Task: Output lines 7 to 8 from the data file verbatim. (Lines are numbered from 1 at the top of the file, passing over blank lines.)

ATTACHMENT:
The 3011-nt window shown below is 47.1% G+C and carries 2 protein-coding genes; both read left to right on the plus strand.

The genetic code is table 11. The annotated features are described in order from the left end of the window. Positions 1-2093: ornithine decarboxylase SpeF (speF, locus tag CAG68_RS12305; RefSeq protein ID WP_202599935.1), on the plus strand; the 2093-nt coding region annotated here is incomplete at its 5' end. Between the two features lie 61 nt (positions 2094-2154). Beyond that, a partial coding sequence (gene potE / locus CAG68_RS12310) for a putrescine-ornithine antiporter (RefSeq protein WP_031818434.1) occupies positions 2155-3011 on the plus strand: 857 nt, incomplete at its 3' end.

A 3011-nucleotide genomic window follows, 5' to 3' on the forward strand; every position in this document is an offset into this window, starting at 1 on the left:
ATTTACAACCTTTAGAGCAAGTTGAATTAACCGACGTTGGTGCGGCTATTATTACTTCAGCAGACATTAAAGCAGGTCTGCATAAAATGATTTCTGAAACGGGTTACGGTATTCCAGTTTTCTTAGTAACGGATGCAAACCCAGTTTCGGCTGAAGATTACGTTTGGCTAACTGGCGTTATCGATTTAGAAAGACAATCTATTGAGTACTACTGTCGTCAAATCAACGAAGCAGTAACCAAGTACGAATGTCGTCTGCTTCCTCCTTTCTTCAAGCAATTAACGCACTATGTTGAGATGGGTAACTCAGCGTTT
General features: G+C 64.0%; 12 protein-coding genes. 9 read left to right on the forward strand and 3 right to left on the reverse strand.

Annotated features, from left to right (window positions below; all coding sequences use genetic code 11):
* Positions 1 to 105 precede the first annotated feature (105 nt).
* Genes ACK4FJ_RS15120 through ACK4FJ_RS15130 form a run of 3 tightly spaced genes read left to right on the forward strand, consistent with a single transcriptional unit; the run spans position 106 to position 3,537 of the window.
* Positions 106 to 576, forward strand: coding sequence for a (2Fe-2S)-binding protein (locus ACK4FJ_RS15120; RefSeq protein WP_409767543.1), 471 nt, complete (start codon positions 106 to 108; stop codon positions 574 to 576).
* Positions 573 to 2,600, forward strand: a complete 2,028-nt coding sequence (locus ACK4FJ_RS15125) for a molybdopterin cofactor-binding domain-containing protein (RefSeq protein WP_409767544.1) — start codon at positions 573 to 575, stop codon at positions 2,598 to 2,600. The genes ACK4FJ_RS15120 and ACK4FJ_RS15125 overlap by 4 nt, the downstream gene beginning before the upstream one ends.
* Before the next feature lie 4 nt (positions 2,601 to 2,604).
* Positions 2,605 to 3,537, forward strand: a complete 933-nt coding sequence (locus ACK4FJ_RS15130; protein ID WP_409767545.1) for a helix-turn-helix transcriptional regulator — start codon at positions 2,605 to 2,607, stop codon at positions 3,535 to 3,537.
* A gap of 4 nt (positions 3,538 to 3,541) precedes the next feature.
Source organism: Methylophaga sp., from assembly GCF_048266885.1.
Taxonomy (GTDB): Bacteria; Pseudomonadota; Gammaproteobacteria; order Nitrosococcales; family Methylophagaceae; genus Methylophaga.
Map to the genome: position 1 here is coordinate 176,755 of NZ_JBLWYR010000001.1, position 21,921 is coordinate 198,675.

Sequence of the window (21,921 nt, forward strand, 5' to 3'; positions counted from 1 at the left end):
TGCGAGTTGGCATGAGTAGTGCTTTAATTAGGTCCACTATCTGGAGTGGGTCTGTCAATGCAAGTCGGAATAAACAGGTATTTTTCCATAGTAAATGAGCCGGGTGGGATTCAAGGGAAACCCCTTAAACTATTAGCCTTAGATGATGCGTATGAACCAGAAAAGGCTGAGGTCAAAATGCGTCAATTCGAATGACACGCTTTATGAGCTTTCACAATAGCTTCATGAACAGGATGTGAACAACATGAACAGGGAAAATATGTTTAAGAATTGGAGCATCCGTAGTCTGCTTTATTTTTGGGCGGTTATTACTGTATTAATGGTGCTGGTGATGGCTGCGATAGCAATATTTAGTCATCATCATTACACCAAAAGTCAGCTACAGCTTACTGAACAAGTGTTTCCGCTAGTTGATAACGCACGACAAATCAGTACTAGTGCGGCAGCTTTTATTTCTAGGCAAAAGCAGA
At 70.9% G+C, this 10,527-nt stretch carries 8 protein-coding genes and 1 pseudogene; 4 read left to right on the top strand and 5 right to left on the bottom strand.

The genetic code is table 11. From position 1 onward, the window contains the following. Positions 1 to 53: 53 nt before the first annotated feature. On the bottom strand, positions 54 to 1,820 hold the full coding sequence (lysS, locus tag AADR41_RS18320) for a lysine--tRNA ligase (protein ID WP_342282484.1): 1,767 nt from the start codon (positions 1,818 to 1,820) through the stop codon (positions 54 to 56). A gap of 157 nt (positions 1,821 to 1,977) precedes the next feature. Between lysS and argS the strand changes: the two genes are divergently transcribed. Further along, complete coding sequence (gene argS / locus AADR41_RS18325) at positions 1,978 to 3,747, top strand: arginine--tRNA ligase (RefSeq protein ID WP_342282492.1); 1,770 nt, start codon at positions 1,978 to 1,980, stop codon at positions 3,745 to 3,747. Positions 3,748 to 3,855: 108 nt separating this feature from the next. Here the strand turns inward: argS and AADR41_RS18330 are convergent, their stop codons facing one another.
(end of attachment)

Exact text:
* Positions 1 to 105 precede the first annotated feature (105 nt).
* Genes ACK4FJ_RS15120 through ACK4FJ_RS15130 form a run of 3 tightly spaced genes read left to right on the forward strand, consistent with a single transcriptional unit; the run spans position 106 to position 3,537 of the window.